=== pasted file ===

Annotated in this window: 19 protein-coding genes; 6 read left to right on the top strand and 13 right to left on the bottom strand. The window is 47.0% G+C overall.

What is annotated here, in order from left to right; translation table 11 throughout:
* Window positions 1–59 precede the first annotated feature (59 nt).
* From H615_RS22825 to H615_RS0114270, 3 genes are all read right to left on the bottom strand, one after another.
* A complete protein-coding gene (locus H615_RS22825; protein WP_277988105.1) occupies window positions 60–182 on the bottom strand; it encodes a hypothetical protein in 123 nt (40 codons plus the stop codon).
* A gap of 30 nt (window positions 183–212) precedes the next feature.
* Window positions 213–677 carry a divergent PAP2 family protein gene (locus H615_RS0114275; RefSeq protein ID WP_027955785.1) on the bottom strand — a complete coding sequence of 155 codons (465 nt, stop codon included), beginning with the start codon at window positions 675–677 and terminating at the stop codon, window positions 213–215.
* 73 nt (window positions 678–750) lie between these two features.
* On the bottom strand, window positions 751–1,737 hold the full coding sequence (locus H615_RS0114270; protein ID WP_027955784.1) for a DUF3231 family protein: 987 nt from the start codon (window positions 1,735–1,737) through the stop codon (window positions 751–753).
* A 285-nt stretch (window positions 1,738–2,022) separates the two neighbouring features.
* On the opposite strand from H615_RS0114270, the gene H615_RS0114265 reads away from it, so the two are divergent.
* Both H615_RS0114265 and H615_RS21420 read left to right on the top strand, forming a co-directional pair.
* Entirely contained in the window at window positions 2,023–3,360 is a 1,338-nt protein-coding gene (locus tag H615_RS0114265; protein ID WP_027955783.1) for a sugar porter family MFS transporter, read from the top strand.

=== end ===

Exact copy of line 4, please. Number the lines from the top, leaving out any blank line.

* From H615_RS22825 to H615_RS0114270, 3 genes are all read right to left on the bottom strand, one after another.